The pineal gland is known for producing melatonin, a hormone from serotonin which is triggered by the absence of light. It regulates sleep patterns and is associated with the rhythm of the seasons. The pineal gland is a small, pea-sized endocrine gland in the middle of our brain and is sometimes referred to as the “third eye” because of its sensitivity to light. Its cellular features resemble the human retina and it is between the two hemispheres of the brain. It is not protected by the blood-brain-barrier which may help explain why it is uniquely sensitive to calcification via exposure to fluoride.

Calcification of the pineal gland resembles gravel composed of calcium carbonate (calcite) and/or calcium hydroxylapatite (like what is found in bone). The following diseases are associated with calcification of the pineal gland:

  1. Alzheimer Disease
  2. Bipolar Disease
  3. Circadian Dysregulation
  4. Hormone Imbalances: Low Melatonin
  5. Insomnia
  6. Low Back Pain
  7. Parkinson Disease
  8. Schizophrenia
  9. Sleep Disorders
  10. Stroke

Research published in 2001 documented fluoride deposits in this gland which was tied to increased calcium concentrations. Eleven autopsies demonstrated positive correlation between fluoride (F) and calcium (Ca) deposits in the pineal gland:

 “There was a positive correlation between pineal F[luoride] and pineal Ca[lcium] (r = 0.73, p<0.02) but no correlation between pineal F and bone F. By old age, the pineal gland has readily accumulated F and its F/Ca ratio is higher than bone.”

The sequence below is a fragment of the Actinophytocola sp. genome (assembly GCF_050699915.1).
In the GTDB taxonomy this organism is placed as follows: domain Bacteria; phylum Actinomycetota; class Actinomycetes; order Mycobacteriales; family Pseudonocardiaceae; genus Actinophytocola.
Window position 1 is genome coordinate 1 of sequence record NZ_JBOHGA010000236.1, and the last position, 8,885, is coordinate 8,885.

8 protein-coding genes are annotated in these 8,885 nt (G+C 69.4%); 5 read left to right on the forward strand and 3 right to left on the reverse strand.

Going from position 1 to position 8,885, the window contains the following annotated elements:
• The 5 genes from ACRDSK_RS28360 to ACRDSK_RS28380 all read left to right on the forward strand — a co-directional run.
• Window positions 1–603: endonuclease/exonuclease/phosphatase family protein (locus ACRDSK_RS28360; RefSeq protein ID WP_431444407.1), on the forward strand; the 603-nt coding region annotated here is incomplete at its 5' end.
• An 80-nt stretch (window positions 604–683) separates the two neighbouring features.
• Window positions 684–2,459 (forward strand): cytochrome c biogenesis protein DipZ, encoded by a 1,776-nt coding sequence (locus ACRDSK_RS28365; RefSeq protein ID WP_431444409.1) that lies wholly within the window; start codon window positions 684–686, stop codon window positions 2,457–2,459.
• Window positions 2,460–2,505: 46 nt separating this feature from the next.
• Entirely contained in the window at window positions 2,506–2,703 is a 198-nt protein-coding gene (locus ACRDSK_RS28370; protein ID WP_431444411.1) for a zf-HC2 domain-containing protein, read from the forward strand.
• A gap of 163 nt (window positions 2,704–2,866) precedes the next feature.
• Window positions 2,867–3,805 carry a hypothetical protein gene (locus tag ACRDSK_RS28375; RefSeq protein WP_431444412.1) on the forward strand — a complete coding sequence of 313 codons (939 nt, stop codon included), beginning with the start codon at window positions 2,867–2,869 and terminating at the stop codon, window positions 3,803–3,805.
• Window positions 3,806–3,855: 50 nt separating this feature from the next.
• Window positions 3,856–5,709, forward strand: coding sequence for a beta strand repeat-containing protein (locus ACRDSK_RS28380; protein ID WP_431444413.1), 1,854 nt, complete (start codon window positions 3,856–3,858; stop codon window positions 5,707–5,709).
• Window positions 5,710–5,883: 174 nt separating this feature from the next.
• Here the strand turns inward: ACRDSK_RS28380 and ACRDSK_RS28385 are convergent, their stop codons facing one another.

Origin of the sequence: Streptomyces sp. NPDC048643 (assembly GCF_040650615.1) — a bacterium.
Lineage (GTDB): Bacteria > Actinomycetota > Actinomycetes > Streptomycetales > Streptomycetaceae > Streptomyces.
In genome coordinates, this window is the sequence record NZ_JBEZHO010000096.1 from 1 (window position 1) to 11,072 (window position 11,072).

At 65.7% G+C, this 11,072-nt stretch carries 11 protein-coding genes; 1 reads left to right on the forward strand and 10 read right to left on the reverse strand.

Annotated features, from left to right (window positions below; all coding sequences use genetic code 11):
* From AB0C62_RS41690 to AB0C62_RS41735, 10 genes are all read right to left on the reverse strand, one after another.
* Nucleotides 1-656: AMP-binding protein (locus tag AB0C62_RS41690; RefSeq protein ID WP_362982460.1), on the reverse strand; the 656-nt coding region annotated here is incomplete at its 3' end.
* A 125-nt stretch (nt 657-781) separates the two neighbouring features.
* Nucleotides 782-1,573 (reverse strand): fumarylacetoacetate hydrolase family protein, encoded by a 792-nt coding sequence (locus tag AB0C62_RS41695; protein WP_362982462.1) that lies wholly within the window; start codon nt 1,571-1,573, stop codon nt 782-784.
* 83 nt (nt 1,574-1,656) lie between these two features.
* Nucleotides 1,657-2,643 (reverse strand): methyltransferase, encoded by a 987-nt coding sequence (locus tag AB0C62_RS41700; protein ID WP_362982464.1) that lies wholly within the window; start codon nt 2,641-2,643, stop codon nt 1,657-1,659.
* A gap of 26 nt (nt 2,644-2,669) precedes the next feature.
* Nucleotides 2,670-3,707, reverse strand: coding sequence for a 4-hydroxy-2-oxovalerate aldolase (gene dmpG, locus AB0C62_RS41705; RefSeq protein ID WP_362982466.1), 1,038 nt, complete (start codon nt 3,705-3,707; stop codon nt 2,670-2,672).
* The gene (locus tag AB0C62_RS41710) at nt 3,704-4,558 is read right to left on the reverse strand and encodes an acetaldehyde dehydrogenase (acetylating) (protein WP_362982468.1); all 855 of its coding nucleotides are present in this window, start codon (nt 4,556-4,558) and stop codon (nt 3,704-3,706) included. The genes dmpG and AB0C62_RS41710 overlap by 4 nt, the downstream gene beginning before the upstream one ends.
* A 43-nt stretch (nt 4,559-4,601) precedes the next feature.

Research over the years has implicated fluoride in contributing to the calcification of soft tissue (called “ectopic calcification”). For example:

“The main conclusion of our study is that CKD (chronic kidney disease) is aggravated even by low concentrations of fluoride, which in turn accelerates medial vascular calcification (MVC), thereby confirming and extending previous reports on fluorosis in CKD patients exposed to WHO (World Health Organization)-recommended fluoride concentrations in drinking water (Greenberg et al., 1974; Lyaruu et al., 2008).”

Fluoride is definitely an endocrine disruptor and reducing levels of fluoride within the body can be extremely important for overall health. For more information on endocrine disruptors, see my book, There’s An Elephant in the Room. Next week, I will focus on issues surrounding the practice of adding fluoride to drinking water and its use by dentists–stay tuned!

Fluoride Controversy
Cool-Cubes Watermelon Treats

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